“Inside the cooler?” Afton asked. She’d detected a funny tension between the two students. Like there might be more going on here than met the eye.

“What’s the problem?” Max asked, stepping across the room to stand directly over the cooler.

“Open it,” said the boy.

Max leaned down and flipped open the two latches, tilting the red top away from the white bottom part.

Afton leaned forward as well, expecting . . . well, she wasn’t sure what to expect.

“Jesus Christ,” Max breathed.

Now they were all staring into the cooler, where an amorphous red glob wrapped in some kind of netting was surrounded by sterile cool packs.

“What is that?” Max asked.

“It’s a heart,” Afton said. “A human heart.”


Hack liked to think of himself as a facilitator. Should a Panamanian tanker come steaming into Duluth Harbor and a little weed or crank needed to be offloaded privately, he could handle that. If you happened to have some excess cargo that a first mate wanted to sell on the down low, he could make that happen, too. And should you be a Greek sailor looking for some amorous female companionship—well, that was in Hack’s wheelhouse as well. Besides the facilitating and the dope and the smuggling and the covert appropriation, Hack also ran a few girls out of the Silver Seas Bar in West Duluth.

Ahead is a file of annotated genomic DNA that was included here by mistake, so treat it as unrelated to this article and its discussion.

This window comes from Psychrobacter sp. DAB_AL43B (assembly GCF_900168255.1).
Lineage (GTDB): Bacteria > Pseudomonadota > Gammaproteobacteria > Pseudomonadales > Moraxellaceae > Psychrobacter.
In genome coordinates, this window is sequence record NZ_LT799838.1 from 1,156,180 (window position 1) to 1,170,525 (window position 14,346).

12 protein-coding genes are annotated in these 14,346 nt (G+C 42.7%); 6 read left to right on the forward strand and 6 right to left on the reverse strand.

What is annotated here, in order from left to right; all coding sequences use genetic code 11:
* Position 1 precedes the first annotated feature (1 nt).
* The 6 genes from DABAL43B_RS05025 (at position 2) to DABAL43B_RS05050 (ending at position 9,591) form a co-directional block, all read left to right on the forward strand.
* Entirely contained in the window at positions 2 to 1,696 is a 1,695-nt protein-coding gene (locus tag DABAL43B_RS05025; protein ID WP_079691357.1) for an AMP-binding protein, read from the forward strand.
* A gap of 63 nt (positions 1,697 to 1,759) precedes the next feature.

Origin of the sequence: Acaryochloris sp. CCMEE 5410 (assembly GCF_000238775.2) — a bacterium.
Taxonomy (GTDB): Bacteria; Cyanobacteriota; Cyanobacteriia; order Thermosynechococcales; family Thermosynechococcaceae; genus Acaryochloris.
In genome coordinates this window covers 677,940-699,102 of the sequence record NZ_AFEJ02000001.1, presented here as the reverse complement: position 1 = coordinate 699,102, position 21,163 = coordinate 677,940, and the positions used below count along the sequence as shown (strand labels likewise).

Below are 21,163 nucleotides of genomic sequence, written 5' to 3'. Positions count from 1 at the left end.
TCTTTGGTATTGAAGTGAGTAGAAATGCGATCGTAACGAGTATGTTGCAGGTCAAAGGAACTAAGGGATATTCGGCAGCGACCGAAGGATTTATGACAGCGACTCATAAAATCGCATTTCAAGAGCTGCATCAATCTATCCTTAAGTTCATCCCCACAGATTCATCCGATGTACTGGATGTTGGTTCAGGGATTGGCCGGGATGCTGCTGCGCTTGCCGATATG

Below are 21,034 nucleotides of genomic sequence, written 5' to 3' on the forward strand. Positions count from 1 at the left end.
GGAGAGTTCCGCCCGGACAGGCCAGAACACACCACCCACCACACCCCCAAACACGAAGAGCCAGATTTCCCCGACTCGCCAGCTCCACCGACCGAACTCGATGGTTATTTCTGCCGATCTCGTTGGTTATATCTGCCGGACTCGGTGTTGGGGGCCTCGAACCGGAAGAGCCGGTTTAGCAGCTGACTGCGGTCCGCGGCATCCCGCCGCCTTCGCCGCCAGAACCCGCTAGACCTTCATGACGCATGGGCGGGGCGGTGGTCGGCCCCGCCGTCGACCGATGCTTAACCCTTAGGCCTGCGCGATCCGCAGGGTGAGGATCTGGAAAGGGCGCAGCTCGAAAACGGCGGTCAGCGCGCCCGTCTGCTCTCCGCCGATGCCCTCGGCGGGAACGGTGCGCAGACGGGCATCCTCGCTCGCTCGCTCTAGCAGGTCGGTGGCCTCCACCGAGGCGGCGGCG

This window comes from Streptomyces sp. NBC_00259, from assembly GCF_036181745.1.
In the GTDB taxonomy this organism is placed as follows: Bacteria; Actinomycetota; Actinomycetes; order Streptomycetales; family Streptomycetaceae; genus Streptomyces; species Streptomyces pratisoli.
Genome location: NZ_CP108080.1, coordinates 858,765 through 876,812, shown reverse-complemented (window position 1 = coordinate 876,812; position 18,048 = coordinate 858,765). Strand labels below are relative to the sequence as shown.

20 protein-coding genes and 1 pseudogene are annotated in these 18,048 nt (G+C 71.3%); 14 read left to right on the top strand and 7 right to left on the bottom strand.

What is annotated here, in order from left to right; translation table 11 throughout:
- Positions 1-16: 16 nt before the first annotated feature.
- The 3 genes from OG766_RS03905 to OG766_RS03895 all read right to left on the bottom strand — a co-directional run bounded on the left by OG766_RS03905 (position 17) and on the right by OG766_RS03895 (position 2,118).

Tonight, however, sitting here with the old lady and the Asian kid, Hack felt that he’d finally moved up a notch in the hierarchy of criminality, if there was such a phrase. And to tell the truth, it felt pretty damn good.